And it is why I WOULD have a good SSB, an EPIRB, and rent a life raft AS WELL AS plenty of spares, tools, and alternative systems. But I only know of some of those things we should have because of a HANDFUL of good sailors who had the patience to tolerate the presence of a newer sailor.
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Old 31-07-2013, 07:53   #70
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Quote:
Originally Posted by MarkJ View Post
separate from last post.

If faced with catastrophic water in fuel problem....

Could one remove the Racor filter element,
Use the manual fuel feed pump to fill a gerry can,
Let settle (at sea!) and decant the fuel at the top thus filling a few gerry cans,
Place gerry of clean(er) fuel in the line before racor (still with filter removed if its stuffed) and run the engine on the separated fuel direct without the filter?

Would that work? Or is it so unlikely to work its not worth a try? Sounds like it would take a day to make a few hours of fuel.
I'd vote for screw the engine and sail the sailboat. Pop the water tank open and use a cup to get it out if he only had electric pumps.

And paper charts with basic piloting techniques you could learn in an hour (or simply read out of a book) would suffice for navigation.

$20 says there was an outboard and dinghy onboard. If he got close enough in dead flat water he could hip tow it.

The other day someone on here said you should be able to survive, make miles, and go where you want (not necessarily in comfort) with no engine, no power, and no gadgets.

I love my watermaker, yanmar, ais gear, ssb, sat phone, and multiple GPS receivers. I would never purposefully put to sea if they were offline.

But to need them to get home?
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Old 31-07-2013, 08:38   #71
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Re: Regret to Inform Have Lost my Boat off Honduras...

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Originally Posted by rebel heart View Post
I'd vote for screw the engine and sail the sailboat. Pop the water tank open and use a cup to get it out if he only had electric pumps.

And paper charts with basic piloting techniques you could learn in an hour (or simply read out of a book) would suffice for navigation.

$20 says there was an outboard and dinghy onboard. If he got close enough in dead flat water he could hip tow it.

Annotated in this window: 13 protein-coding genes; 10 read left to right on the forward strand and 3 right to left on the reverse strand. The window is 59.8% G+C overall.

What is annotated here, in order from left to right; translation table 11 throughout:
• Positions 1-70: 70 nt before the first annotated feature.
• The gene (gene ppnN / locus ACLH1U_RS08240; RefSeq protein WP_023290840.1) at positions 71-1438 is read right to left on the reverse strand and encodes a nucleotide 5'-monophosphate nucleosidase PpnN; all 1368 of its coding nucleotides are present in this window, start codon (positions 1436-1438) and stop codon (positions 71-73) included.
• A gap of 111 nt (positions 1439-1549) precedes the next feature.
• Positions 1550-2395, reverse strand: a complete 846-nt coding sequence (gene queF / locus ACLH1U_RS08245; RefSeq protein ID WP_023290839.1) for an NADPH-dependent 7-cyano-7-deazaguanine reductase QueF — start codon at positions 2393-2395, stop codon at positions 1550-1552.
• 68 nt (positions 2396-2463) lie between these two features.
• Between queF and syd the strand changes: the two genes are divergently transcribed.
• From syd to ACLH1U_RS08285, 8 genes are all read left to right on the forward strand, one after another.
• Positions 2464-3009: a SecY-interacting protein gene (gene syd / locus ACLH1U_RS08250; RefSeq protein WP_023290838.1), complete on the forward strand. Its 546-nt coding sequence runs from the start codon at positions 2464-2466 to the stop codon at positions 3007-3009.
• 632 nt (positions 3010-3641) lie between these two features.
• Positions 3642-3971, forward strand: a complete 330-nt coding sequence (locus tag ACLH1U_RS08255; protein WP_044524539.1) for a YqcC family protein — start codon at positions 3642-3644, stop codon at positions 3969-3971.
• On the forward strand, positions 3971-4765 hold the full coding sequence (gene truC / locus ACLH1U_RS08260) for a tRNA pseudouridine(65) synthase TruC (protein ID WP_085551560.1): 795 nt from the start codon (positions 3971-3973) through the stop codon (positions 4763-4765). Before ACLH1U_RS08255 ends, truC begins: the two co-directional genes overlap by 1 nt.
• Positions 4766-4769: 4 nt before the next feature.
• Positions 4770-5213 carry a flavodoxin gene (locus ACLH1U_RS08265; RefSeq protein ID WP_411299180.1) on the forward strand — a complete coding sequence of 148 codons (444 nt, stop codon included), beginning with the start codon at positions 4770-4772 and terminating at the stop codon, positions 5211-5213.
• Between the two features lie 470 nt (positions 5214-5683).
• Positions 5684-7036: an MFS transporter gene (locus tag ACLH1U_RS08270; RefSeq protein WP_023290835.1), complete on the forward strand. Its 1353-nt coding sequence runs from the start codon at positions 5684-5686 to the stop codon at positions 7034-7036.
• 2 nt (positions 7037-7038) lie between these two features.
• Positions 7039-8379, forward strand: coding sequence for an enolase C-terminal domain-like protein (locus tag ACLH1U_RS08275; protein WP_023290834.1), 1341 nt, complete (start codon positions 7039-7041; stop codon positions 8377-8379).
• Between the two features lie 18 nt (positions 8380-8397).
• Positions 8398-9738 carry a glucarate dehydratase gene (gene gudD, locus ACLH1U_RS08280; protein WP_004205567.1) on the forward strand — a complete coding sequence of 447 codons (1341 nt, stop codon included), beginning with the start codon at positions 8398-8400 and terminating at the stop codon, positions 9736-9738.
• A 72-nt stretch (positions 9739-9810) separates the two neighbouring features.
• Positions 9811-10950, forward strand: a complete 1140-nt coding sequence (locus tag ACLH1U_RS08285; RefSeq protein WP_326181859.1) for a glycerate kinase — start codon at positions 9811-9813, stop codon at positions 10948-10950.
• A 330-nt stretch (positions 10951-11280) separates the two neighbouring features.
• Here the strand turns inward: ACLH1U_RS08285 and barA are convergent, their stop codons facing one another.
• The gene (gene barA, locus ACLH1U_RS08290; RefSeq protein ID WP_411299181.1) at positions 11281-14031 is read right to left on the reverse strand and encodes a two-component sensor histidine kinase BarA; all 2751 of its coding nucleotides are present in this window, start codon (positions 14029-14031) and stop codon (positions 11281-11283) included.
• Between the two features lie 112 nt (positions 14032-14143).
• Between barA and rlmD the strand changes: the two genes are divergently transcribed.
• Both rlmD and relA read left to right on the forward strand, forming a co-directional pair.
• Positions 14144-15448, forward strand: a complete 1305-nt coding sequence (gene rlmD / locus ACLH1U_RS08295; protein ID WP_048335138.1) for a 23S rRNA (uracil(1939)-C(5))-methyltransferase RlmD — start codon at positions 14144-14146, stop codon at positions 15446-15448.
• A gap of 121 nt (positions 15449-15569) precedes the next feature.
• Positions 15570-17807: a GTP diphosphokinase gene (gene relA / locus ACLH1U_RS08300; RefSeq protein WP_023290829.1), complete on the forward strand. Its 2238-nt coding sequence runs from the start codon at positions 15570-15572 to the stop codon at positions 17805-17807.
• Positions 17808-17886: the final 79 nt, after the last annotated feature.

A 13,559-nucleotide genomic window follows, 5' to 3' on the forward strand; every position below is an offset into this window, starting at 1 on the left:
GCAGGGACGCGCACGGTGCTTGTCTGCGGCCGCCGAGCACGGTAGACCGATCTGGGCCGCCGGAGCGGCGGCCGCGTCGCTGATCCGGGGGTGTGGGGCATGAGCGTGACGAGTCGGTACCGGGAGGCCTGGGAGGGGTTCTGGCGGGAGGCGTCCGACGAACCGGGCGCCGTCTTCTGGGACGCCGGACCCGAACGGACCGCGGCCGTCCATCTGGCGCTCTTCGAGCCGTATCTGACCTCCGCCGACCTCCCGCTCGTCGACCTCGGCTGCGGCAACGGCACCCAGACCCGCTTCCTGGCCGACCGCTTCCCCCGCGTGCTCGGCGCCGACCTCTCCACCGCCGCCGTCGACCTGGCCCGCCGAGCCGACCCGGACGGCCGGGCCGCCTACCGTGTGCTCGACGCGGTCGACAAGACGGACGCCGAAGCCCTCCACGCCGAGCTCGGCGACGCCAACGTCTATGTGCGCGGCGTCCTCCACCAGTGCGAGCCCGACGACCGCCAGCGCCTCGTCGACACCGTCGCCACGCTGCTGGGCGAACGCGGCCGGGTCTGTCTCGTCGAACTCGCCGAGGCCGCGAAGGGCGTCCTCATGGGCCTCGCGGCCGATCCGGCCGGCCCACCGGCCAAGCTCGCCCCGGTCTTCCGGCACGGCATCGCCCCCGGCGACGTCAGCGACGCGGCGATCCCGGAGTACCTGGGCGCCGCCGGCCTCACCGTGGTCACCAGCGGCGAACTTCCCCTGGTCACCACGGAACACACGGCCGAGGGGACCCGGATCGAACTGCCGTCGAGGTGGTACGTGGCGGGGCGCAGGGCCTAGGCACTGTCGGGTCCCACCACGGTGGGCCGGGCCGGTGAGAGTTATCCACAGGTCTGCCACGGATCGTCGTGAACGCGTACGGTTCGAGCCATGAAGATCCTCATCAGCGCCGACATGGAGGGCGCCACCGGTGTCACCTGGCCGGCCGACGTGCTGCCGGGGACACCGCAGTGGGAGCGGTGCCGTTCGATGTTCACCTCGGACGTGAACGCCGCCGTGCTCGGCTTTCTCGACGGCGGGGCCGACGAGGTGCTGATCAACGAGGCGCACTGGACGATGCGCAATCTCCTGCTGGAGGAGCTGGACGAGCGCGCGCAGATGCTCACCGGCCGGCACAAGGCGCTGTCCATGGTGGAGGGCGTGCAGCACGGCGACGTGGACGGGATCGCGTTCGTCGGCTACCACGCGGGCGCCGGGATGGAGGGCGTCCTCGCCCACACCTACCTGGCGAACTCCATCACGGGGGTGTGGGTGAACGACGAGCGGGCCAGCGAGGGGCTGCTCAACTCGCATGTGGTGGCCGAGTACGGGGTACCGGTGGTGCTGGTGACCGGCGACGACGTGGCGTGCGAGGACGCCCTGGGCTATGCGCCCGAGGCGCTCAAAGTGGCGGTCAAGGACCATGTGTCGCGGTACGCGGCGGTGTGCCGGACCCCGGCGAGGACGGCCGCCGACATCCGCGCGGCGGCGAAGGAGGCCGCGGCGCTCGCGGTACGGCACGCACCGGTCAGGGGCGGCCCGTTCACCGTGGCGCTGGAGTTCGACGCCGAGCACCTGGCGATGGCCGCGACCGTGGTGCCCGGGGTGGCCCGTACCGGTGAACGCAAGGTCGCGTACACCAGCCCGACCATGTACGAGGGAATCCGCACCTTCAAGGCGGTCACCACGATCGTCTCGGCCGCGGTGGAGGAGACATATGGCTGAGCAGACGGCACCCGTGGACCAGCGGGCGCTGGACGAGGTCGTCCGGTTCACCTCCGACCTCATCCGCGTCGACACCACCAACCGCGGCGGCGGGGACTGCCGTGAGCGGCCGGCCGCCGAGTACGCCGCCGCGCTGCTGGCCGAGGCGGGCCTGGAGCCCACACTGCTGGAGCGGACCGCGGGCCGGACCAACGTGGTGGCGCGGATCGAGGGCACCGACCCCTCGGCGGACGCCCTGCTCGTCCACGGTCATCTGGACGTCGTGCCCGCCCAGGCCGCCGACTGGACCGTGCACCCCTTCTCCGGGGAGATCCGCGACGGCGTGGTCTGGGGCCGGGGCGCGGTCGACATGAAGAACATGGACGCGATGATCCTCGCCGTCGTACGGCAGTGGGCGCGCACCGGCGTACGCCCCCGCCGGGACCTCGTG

The other day someone on here said you should be able to survive, make miles, and go where you want (not necessarily in comfort) with no engine, no power, and no gadgets.

I love my watermaker, yanmar, ais gear, ssb, sat phone, and multiple GPS receivers. I would never purposefully put to sea if they were offline.

But to need them to get home?

And does everyone have your level of experience? "Dead flat calm?" Where is that guaranteed, given that we're talking about reefs that can lead to the kind of calamity that can kill people as well as boats?

I got myself into a peck of trouble by letting someone hip toe me at the wrong time. It didn't stay "dead flat calm." The wind and the water picked up, and I had to anchor out with a front coming through, and I ended up in a real mess.

I should have put my foot down and said "I TOLD you we had to go early morning before the wind picked up," but I was desperate to have my boat not laid up any longer and I trusted a more experienced sailor's -- WISHFUL THINKING. He WANTED it to be do-able, and so in his mind it was still a go.

Should have listened to myself, but I would have come across as an upstart newbie sailor. Hmmmm.... and since the major problems that followed wouldn't have happened, that's the perception that would have remained.

Sometimes we learn things the hard way.
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Old 31-07-2013, 08:44   #72
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Re: Regret to Inform Have Lost my Boat off Honduras...

There have been several threads regarding the Baja filters, and I purchased one as a result of the information I gleaned here, and have used it with good results. I am not criticizing anyone, only relating my experience in this area. I am truly sorry that Serenity had to be abandoned. No second guessing on my part, I wasn't there.
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Old 31-07-2013, 08:45   #73
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Re: Regret to Inform Have Lost my Boat off Honduras...

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Thanks for telling us the circumstances.

It is a little difficult when its your first few months cruising at sea.

But for those with more experience faced with similar circumstances there are other ways to dig oneself out of the situation... but as I say they require quite a bit of experience...

The plotted point of the loss should be easily navigated to safe waters Bahia de Trujillo and therein Puerto Castillo.

All waters between the abandoned boat and that port are clear and open except for a few islands that are deep close to the islands so no nav problems. Getting into the towns on those islands would be tricky without any chart at all, but one could stand off and wait for a local fishing boat.